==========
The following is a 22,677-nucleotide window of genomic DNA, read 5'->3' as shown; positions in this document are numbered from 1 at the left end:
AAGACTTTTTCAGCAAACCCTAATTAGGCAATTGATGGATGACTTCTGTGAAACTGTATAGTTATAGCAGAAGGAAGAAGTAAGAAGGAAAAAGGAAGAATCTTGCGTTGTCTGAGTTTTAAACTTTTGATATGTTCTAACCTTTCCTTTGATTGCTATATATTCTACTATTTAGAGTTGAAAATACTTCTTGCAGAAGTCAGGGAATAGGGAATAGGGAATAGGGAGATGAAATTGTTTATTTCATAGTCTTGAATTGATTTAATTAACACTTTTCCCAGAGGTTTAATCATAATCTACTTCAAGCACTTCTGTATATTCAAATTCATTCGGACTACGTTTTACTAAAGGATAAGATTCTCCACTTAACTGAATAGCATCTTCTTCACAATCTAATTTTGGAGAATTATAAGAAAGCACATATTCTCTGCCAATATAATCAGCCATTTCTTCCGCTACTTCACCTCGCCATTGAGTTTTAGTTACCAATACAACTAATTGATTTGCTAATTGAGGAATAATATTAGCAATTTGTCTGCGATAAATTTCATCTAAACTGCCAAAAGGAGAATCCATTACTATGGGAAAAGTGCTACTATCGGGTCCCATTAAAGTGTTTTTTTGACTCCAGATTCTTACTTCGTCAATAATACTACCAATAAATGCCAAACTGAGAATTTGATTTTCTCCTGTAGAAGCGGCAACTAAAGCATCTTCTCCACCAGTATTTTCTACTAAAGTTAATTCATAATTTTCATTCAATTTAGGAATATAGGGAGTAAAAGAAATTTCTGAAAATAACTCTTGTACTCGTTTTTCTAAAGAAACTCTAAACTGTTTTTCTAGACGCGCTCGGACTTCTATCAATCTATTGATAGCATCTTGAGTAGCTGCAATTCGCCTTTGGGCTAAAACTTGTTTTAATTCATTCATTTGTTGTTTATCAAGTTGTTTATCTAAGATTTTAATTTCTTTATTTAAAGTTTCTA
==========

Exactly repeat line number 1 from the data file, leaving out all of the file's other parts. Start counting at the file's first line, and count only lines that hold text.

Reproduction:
The following is a 22,677-nucleotide window of genomic DNA, read 5'->3' as shown; positions in this document are numbered from 1 at the left end: